Giving Thanks

During this month of November, we have some special opportunities to express our gratitude for all the precious gifts we receive in our lives.  On Sunday, November 17, we will observe our Eitaikyo Service, which is dedicated to grateful remembrance of those temple members whose families felt inspired to donate to the temple Eitaikyo Fund, which exists to ensure that the San Mateo Buddhist Temple will continue to be a place where we can gather to hear the Dharma and joyfully recite the Nembutsu.  On Sunday, November 24, we will hold the Shichigosan Observance at the temple for the families of children ages three, five and seven to express our gratitude and wishes for continuing healthy growth of the children.  On Thursday, November 28, many families and friends will also come together in their homes to celebrate the wonderful American holiday of Thanksgiving.

While gratitude is a theme that we return to throughout the month of November, living in the Nembutsu, we find that gratitude is a daily practice that brings peace and joy to our hearts.  One of the ways in which we cultivate gratitude in our daily lives is by pausing to join our hands in gassho and utter the word “Itadakimasu (I humbly receive)” before beginning a meal, and “Goshisosama deshita (It was feast created through great effort)” at the conclusion of the meal. 

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Limitless Life

Over the past month, tragic disasters have occurred one after another, following so closely upon each other’s heels that we scarcely have time to come to grips with one disaster before being confronted with the next. Our San Mateo Buddhist Temple Sangha offers our deepest condolences to those who have lost loved ones in these disasters, and offer our heartfelt wishes that those affected will find solace and peace of mind through the working of boundless compassion. In times like this, we seek a guiding light to show us the way forward in our lives, an axis of clarity that will enable us to maintain peace of mind in the midst of all this chaos. I find that guiding light in the teachings of the Buddha and in lives of those who have brilliantly reflected the light of the Buddha’s wisdom.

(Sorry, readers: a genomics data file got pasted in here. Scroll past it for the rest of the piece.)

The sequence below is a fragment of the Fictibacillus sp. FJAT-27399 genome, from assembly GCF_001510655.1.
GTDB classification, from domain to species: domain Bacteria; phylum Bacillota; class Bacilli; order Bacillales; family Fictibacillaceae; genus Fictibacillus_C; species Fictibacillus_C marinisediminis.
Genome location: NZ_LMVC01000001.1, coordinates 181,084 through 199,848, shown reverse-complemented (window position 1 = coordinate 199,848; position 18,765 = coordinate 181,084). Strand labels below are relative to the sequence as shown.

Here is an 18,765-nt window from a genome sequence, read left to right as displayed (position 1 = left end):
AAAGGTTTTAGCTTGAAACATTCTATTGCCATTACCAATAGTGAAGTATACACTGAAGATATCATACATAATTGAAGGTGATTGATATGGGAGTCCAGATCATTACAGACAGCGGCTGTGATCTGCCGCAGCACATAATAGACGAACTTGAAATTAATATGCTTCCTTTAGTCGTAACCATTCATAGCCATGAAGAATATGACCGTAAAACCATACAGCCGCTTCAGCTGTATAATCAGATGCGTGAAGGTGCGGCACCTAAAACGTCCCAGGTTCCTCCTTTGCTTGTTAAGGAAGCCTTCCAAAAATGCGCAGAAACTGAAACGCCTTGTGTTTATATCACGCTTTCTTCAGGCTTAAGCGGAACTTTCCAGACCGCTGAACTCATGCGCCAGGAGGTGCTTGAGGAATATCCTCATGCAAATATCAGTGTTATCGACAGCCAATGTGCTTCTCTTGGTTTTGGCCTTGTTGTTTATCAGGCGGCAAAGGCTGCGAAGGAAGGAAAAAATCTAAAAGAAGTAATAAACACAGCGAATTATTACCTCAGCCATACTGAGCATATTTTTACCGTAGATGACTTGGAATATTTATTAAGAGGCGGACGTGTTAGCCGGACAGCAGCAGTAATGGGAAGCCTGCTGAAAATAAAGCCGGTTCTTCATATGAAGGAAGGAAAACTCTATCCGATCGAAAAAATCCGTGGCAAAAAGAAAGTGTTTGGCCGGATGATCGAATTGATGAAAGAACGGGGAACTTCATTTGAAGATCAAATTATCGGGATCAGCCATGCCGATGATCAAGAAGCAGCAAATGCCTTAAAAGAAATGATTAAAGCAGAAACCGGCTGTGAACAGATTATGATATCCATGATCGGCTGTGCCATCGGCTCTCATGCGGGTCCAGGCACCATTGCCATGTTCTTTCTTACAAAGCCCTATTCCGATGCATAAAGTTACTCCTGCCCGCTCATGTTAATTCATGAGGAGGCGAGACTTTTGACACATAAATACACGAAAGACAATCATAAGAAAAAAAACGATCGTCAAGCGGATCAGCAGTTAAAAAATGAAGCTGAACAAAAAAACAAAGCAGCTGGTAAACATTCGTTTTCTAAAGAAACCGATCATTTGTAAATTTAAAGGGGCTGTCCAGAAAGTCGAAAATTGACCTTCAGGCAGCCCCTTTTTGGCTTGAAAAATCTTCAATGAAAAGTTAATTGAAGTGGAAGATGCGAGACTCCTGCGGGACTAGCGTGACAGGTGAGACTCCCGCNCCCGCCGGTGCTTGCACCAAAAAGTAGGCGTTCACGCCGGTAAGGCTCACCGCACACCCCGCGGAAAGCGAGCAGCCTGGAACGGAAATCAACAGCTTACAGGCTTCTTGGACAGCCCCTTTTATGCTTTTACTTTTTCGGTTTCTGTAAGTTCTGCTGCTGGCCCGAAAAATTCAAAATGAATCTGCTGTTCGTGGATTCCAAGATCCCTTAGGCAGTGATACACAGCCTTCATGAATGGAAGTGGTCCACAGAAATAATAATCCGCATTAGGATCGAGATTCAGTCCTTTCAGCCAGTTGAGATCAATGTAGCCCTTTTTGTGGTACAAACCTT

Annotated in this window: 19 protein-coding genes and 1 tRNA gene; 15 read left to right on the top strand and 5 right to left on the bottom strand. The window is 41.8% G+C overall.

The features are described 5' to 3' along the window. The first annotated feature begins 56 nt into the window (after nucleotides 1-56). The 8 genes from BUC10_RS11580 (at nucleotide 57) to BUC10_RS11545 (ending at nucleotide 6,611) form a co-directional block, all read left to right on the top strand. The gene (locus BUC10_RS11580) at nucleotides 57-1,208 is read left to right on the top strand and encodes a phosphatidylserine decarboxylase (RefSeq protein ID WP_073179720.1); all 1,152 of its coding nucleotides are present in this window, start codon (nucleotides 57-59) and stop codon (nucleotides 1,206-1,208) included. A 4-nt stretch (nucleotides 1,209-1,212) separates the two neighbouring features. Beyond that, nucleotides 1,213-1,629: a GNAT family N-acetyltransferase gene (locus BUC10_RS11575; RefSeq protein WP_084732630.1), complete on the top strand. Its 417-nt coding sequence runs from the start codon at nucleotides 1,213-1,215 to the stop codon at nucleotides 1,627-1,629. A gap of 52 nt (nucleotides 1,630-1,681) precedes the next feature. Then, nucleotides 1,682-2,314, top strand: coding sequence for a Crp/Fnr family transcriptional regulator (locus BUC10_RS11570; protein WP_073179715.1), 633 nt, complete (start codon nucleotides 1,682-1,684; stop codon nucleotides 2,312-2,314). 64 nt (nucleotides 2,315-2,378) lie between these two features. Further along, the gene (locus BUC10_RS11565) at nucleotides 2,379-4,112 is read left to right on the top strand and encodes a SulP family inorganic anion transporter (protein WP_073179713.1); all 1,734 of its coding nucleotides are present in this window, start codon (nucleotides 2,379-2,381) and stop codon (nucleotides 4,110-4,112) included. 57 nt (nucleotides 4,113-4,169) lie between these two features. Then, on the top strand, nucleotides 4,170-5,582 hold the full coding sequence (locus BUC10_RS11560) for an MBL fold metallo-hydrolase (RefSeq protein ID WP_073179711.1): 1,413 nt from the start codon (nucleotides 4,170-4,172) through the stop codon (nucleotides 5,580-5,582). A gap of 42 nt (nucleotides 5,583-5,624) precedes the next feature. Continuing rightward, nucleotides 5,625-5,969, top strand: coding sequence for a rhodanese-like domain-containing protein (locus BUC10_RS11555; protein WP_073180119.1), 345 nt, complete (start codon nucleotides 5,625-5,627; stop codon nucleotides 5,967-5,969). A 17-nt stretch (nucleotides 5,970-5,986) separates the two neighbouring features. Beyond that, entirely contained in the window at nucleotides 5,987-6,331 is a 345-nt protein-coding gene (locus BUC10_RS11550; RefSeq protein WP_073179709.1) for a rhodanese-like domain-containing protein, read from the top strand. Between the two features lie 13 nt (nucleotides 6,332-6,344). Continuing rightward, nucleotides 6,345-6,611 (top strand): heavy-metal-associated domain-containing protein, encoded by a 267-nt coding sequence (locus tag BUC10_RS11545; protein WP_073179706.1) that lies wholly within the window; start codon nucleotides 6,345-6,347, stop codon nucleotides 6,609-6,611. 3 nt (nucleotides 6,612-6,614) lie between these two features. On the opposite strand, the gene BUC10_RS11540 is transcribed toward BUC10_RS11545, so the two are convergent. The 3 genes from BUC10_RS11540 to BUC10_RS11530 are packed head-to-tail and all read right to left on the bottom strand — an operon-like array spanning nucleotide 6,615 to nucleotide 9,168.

Lady Takeko Kujo (1887-1928) is one of the bright lights of the Buddha’s wisdom shining in our world during modern times. She was a renowned poet and great humanitarian who worked tirelessly in service of the poor who lived in the slums of Tokyo during the early twentieth century. The following reflections that she composed in response to the devastation she witnessed first-hand during the Great Kanto Earthquake of 1923 shine with the light of precious wisdom.

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In Perpetual Memory

The next time you enter the Hondo, or main hall, of the San Mateo Buddhist Temple, I encourage you to take note of the three large plaques that adorn the back wall. The following words are elegantly etched on the top of each plaque, “San Mateo Buddhist Temple Eitaikyo: In Perpetual Memory of.” Below these words, we find the names of several hundred Sangha members who have crossed over to the Other Shore. The names listed on the plaques are individuals included in the San Mateo Buddhist Temple Eitaikyo registry and remembered at our annual Eitaikyo service in November.

All are encouraged to join us for the Eitaikyo Service on Sunday, November 13 at 11:30 a.m. with special Guest Speaker Rev. Dr. Shoyo Taniguchi, retired minister of the Southern Alameda County Buddhist Church. “Eitaikyo” literally means “perpetual sutra.” It is a shortened way of referring to “a service in which we chant sutras in perpetuity to honor those who have left this world before us.” The funds to conduct the Eitaikyo Service come from

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